Auroral Processes, and the related magnetospheric changes, are areas of high priority for research by the Solar Terrestrial Physics community in Canada and internationally (Jean-Pierre St-Maurice, Sasha Koustov, Glenn Hussey. Kathryn McWilliams and George Sofko(Emeritus)). The term "space weather" has been developed to describe the periods of calm and storm in "geospace" near the earth (above 100 km), due to processes that occur on the sun. Understanding and eventual prediction of these storms is desirable, as their effects upon space vehicles and ground based energy distribution systems are serious. A number of communications satellites have been lost (two $100 million Canadian ANIK satellites in one day in January, 1994) due to "geospace" storms, and lost economic activity totalling billions of dollars was suffered by Quebec and the northeastern US during the power blackout of March, 1989.
In ISAS, these processes have been studied for many years, using ground-based optical and radar systems and satellites which sample the magnetospheric space or "geospace" in addition to observing the aurora from above and below.
The major project of these scientists is the highly successful international Super Dual Auroral Radar Network (SuperDARN)(George Sofko (Emeritus) et al), in which pairs of HF (high-frequency) Doppler radars are used to measure, for both hemispheres, the ionospheric velocity and electric field patterns, and also the voltage map. In principle, each radar pair can measure a region of the ionosphere over 3 million square kilometers in size, and can do this for 24 hours each day. These fields-of-view (FOVs) are so large that the radars are ideal instruments for joint studies with satellites which are at very high altitudes but sample along the same magnetic field lines. These stretch from the distant magneto-sphere to the ionosphere. Large and small-scale tornado-like vortex motions, located in the ionospheric flow patterns, are correlated with solar wind fluctuations obtained by satellites located about 1.5 million kilometers from the earth. In January 2002, there were 15 operating radars, 9 in the northern and 6 in the southern hemisphere. Substantial funding has been provided for SuperDARN by Canada, the United States, France, Great Britain, Japan, South Africa, Australia, and Italy. The ISAS team controls the Saskatoon, Prince George, Rankin Inlet, Inuvik and Clyde River radars, whose partners are the US-run radars at Kapuskasing, Ontario, and Kodiak, Alaska, respectively.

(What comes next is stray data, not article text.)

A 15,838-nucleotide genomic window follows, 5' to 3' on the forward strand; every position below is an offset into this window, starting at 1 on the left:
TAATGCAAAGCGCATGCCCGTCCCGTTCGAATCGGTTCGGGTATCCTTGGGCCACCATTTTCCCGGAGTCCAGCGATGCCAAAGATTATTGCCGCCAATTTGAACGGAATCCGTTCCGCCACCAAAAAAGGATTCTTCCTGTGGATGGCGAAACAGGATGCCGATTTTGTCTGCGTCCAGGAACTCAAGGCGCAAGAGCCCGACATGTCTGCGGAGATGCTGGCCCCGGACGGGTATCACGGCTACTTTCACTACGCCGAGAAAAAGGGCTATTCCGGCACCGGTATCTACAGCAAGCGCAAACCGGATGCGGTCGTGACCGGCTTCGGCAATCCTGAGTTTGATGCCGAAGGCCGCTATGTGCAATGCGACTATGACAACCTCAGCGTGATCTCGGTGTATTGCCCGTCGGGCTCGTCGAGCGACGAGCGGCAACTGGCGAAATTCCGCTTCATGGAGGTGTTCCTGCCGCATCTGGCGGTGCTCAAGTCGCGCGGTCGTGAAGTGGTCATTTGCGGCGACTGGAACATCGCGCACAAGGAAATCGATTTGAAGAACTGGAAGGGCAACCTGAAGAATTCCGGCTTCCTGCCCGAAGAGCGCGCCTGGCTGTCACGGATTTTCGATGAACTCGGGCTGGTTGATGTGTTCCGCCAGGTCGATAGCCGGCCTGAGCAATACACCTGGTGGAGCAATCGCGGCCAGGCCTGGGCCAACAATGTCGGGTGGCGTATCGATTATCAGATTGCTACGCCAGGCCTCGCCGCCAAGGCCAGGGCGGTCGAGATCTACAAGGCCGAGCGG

To find out more about SuperDARN, go to superdarn.usask.ca
Jean-Pierre St-Maurice, Sasha Koustov, Glenn Hussey, and Kathryn McWilliams use radars to study motions in the earth's ionosphere, the region above 100 km in which auroras occur. These motions are caused by electric fields generated far above the ionosphere when the solar wind blows against the earth's magnetosphere. As a result, by studying the ionospheric motions, we can learn a great deal about the transfer of energy to the earth's magnetosphere from the sun via the solar wind.
The group also uses VHF (very high frequency) radars for studies of the lower ionospheric E-region, located about 100-120 km above the surface (Glenn Hussey, Alan Manson(Emeritus)). These radars are used to study the very complex plasma physics in this region and are also very useful for auroral substorm studies. During substorms, currents of over 10 million Amperes, driven by voltages of 100,000 Volts or more, can flow in the ionosphere, generating power equivalent to that from ten thousand 100 MegaWatt electrical power stations on the earth!